So, you can't eat your cake and gave it too. Decide whether to prioritize keeping it original, with small tweaks and marginal improvement, or go with another brake better suited to your needs.
I can understand that point of view, but I have had long experience with Nuovo Record sidepulls and Mafac centerpulls. Both of those brakes (especially the Mafacs) are reasonably efficient on the hoods. So I was wondering if the Universal sidepulls could be adjusted or modified to be at least as good as the Campagnolo brakes. I'll test them with some different levers to see if I can improve them. If not, I have another set of NR brakes in my piles.

Thanks!
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Old 04-14-24, 08:12 PM
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Originally Posted by Aubergine
.....So I was wondering if the Universal sidepulls could be adjusted or modified to be at least as good as the Campagnolo brakes. I'll test them with some different levers to see if I can improve them. If not, I have another set of NR brakes in my piles.

Thanks!
Brake caliper leverage is cut in stone, but total brake leverage is the result of both caliper and lever geometry.

So, measure the distance from the pivot to the cable swivel. Shorter means more leverage, and may solve your problem.
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Old 04-14-24, 08:14 PM
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Originally Posted by FBinNY
Brake caliper leverage is cut in stone, but total brake leverage is the result of both caliper and lever geometry.

So, measure the distance from the pivot to the cable swivel. Shorter means more leverage, and may solve your problem.
That was exactly what I intended to do.
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Old 04-15-24, 08:57 AM
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I came to the point with the ‘68 where I gave up on them. Either the calipers’ bend for the pad slot had crack, the pivot bolts broken, or the lever bodies (famous for cracking on installing) were broken.
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Old 04-15-24, 09:05 AM
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Originally Posted by Mr. 66
I came to the point with the ‘68 where I gave up on them. Either the calipers’ bend for the pad slot had crack, the pivot bolts broken, or the lever bodies (famous for cracking on installing) were broken.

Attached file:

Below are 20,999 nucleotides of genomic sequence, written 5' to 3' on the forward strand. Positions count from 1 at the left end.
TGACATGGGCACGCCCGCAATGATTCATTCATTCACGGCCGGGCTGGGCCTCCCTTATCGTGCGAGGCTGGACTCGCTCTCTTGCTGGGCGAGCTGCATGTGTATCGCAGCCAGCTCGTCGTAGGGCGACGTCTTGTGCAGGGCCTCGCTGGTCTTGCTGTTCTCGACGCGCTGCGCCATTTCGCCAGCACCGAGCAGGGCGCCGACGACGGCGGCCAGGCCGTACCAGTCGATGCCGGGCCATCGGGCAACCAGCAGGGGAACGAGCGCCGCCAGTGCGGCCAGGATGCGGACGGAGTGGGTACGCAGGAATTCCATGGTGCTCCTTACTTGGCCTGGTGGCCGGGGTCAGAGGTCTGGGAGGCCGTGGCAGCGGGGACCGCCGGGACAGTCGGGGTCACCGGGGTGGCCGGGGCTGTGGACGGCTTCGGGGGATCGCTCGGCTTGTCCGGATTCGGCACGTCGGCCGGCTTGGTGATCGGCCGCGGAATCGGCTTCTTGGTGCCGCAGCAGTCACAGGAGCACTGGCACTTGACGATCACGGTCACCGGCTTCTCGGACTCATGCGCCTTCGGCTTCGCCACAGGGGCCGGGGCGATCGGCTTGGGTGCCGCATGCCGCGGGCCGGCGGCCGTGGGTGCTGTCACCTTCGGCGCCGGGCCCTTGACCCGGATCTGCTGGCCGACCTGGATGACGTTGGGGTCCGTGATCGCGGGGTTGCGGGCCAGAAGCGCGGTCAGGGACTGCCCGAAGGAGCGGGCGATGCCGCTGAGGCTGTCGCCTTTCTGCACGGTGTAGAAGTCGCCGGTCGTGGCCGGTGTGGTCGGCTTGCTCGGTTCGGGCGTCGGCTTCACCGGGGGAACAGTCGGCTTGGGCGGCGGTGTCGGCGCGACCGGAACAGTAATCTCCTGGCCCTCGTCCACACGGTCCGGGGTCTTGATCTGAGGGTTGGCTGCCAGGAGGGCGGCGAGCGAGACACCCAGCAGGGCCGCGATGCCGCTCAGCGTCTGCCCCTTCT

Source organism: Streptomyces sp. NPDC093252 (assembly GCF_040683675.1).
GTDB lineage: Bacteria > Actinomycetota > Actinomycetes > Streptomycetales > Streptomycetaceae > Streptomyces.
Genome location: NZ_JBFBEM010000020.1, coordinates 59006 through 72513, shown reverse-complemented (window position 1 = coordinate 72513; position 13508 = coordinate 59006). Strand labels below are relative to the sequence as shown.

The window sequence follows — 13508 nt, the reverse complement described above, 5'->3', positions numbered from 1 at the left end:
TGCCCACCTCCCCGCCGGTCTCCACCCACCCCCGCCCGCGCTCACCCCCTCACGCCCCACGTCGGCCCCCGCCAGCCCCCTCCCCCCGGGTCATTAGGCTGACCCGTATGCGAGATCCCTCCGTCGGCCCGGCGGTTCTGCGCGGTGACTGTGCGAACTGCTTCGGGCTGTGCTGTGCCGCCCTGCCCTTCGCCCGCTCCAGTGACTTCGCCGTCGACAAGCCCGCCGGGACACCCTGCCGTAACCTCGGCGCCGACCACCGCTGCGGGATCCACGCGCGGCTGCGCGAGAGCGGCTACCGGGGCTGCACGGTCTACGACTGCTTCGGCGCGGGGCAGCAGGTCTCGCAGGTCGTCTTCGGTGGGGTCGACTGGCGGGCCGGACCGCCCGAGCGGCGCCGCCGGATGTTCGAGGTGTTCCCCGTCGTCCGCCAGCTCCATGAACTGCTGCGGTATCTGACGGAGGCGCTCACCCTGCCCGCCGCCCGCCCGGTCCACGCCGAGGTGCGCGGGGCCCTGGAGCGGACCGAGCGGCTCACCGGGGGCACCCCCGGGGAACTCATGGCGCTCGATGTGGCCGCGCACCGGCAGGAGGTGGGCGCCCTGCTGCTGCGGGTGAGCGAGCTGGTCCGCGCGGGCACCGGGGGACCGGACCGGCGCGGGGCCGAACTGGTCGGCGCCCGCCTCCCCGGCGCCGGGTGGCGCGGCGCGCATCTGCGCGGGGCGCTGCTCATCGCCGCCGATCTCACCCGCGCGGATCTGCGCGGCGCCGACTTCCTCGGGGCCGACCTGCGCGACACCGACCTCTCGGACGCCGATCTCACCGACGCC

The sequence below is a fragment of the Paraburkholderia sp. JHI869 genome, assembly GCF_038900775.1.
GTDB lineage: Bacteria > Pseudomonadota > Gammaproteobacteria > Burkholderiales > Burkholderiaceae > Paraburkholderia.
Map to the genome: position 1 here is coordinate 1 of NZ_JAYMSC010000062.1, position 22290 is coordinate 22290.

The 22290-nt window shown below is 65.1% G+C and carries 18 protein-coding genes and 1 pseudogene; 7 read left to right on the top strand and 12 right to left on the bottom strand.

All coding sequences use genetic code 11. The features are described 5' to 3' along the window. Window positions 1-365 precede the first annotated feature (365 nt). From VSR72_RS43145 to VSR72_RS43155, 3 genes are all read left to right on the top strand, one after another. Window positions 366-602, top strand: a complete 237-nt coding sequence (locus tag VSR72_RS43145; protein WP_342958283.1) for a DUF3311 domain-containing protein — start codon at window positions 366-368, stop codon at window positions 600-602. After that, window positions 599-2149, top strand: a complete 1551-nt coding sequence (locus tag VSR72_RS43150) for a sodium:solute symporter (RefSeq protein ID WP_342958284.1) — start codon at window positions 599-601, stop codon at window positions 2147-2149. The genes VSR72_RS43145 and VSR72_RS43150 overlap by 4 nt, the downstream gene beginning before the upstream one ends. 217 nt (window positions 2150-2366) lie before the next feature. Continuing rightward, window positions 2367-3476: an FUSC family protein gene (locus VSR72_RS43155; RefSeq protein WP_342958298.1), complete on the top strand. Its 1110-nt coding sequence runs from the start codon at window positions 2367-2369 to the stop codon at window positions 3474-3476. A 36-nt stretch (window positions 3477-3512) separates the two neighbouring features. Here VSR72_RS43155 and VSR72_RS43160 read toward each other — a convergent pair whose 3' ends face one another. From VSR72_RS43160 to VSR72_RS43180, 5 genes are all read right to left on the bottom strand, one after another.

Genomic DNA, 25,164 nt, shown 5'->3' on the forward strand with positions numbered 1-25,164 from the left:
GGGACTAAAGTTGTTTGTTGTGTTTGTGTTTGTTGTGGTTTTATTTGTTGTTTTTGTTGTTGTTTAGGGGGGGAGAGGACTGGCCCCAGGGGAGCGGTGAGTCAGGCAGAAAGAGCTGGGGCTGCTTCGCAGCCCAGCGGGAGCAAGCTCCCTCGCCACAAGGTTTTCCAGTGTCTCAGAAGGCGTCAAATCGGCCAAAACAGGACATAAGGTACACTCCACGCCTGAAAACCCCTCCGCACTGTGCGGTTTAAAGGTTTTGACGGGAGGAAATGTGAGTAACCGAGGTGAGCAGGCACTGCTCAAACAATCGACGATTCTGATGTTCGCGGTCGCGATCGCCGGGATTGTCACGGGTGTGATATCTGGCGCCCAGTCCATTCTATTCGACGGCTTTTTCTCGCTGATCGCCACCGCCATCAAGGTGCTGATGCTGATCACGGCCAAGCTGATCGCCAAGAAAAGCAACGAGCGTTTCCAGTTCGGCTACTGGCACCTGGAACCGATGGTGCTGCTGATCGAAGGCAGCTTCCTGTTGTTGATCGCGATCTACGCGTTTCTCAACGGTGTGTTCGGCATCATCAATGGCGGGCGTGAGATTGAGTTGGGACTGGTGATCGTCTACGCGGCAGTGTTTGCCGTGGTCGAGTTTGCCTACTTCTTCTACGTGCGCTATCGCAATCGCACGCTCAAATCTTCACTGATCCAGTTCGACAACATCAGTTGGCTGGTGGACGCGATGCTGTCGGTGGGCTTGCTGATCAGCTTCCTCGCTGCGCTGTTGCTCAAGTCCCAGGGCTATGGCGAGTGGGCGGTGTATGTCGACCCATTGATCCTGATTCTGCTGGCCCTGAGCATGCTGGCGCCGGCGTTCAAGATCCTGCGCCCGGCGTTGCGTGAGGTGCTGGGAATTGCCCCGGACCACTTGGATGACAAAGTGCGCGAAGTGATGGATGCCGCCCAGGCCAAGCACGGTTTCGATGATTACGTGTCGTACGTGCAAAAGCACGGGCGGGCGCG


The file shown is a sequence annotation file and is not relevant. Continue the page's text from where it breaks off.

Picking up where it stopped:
Another example of a product that served well for years, but who's time passed with the advent of either new technology and/or ham fisted mechanics.
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Old 04-16-24, 12:11 AM
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Originally Posted by Aubergine
... I live in Seattle...
Recycled Cycles in the south end of the U district has great prices on used parts, big selection. I found some fairly obscure brake levers there (L-handles, so can grab on bar-ends too), like new, cheap. Replacement shifter, $5. Check days/hours, I think still closed on Sunday and Monday, close at 6:00 p.m.

All modern brakes, short and long pull, have a partial return spring in the handle, to reduce cable friction. Make sure the brakes and levers are matched.
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Old 04-16-24, 08:17 AM
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Originally Posted by Duragrouch
Recycled Cycles in the south end of the U district has great prices on used parts, big selection. I found some fairly obscure brake levers there (L-handles, so can grab on bar-ends too), like new, cheap. Replacement shifter, $5. Check days/hours, I think still closed on Sunday and Monday, close at 6:00 p.m.

All modern brakes, short and long pull, have a partial return spring in the handle, to reduce cable friction. Make sure the brakes and levers are matched.
Oh yep, I know Recycled well! Gotten a lot of bits there over time. Thanks.
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Old 04-16-24, 11:20 AM
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I used Universal 68s for 7-8 years, until I finally sprung for a full Super Record kit. Following the move away from centerpulls in the early '60s, nearly everyone used these until Campaganolo made a Nuevo Record brake set in 1968. Give them a thorough cleaning and lube around the pivots, and adjust the free play at the pivots by adjusting the locknuts. Then replace the cables and housings, and clean up the levers. This maintenance is long overdue. If that still isn't cutting it, look for new pads. Anything that fits like old-style Campagnolo Record will be an improvement.
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Old 04-16-24, 11:40 AM
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Originally Posted by oldbobcat
I used Universal 68s for 7-8 years, until I finally sprung for a full Super Record kit. Following the move away from centerpulls in the early '60s, nearly everyone used these until Campaganolo made a Nuevo Record brake set in 1968. Give them a thorough cleaning and lube around the pivots, and adjust the free play at the pivots by adjusting the locknuts. Then replace the cables and housings, and clean up the levers. This maintenance is long overdue. If that still isn't cutting it, look for new pads. Anything that fits like old-style Campagnolo Record will be an improvement.
Thanks. I am happy to have advice from someone who used the brakes.
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Old 04-16-24, 05:39 PM
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Originally Posted by Aubergine
Thanks. I am happy to have advice from someone who used the brakes.
FWIW, I was happy with mine for years, and replaced them with Campy Record (1st gen) only after a crash bent my front brake. If not for the crash they'd still be there.